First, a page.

The ONE Lightroom Tool This Landscape Pro Can't Live Without (VIDEO)

When one of our favorite nature photography instructors chooses one Lightroom tool above all others, we stop and take note. And in the tutorial below he demonstrates multiple ways to use this powerful technique to enhance all types of outdoor photos.

A major challenge when photographing the great outdoors is properly balancing a wide range of tones. This means avoiding blown-out skies while retaining details in foreground shadows, and accurately exposing everything in between.

So what is this singularly “amazing” tool? According to British pro Nigel Danson, it’s Lightroom’s oft-ignored Graduated Filter. As you’ll see, Danson use this tool to do much more than correctly balance exposure in scenes with a wide range of brightness levels.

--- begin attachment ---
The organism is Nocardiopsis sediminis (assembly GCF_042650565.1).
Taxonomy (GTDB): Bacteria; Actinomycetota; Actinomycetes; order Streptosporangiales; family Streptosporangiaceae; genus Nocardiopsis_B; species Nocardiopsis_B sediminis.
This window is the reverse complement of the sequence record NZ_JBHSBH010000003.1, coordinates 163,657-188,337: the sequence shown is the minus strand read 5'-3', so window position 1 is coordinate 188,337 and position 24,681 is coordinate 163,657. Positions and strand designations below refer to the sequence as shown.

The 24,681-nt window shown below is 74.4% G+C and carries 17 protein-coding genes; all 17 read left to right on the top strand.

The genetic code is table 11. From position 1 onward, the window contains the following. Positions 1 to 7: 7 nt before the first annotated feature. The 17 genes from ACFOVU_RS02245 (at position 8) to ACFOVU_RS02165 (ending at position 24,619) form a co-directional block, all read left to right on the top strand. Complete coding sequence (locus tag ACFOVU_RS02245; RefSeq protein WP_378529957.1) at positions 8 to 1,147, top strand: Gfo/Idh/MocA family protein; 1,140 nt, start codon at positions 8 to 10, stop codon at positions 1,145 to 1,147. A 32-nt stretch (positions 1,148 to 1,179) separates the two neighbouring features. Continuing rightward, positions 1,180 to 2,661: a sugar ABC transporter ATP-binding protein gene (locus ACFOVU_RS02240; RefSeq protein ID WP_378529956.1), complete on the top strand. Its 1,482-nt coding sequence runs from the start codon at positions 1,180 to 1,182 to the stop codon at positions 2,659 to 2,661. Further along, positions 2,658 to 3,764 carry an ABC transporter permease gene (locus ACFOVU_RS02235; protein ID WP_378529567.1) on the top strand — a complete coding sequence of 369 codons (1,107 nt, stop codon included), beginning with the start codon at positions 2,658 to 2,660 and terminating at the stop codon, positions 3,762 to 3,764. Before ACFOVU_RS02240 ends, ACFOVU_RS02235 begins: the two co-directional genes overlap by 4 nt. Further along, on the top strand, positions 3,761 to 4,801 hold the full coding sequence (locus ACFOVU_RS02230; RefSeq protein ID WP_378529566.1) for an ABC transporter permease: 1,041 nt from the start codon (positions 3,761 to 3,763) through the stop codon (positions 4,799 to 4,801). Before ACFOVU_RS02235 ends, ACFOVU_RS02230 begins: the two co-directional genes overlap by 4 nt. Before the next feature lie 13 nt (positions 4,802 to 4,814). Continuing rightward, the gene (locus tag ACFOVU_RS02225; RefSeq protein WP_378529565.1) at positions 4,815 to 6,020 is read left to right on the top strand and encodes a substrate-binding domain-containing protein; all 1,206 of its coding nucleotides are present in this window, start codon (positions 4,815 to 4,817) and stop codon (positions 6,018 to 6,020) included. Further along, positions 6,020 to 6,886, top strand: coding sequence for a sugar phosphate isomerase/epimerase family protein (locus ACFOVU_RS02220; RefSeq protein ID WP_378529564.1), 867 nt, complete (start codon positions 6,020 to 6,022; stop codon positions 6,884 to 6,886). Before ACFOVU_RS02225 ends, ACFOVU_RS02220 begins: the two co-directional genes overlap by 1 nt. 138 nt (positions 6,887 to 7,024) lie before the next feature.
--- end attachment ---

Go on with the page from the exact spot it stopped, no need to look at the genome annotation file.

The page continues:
Danson walks you through various methods of employing the Graduated Filter for different types of photos, and you’ll see why this technique requires less guesswork than expensive neutral density (ND) lens filters that are often used for similar purposes. We bet that after watching this 12-minute tutorial, you’ll add Lightroom’s Graduated Filter to your bag of tricks.

One of the ways Danson uses the Graduated Filter besides balancing exposure, is to selectively adjust colors in an image. Once you specify a color, let’s say the green foliage in a nature scene, it’s an easy matter to make that hue brighter or darker, pump up the vibrance, add a bit of warmth, and more.

Danson also demonstrates how to add drama to pale skies, combine luminance or color masks with the Graduated filter to adjust certain portions of an image with far greater precision, modify color temperature, and even add the appearance of fog to a landscape shot.

There’s much more to learn in this quick tutorial, so be sure and take a look. When you’re done, head over to Danson’s YouTube channel for more helpful tips.

And be sure to check out another video we shared, with what another pro says is the best Photoshop tool for making precise color adjustments to landscape photos.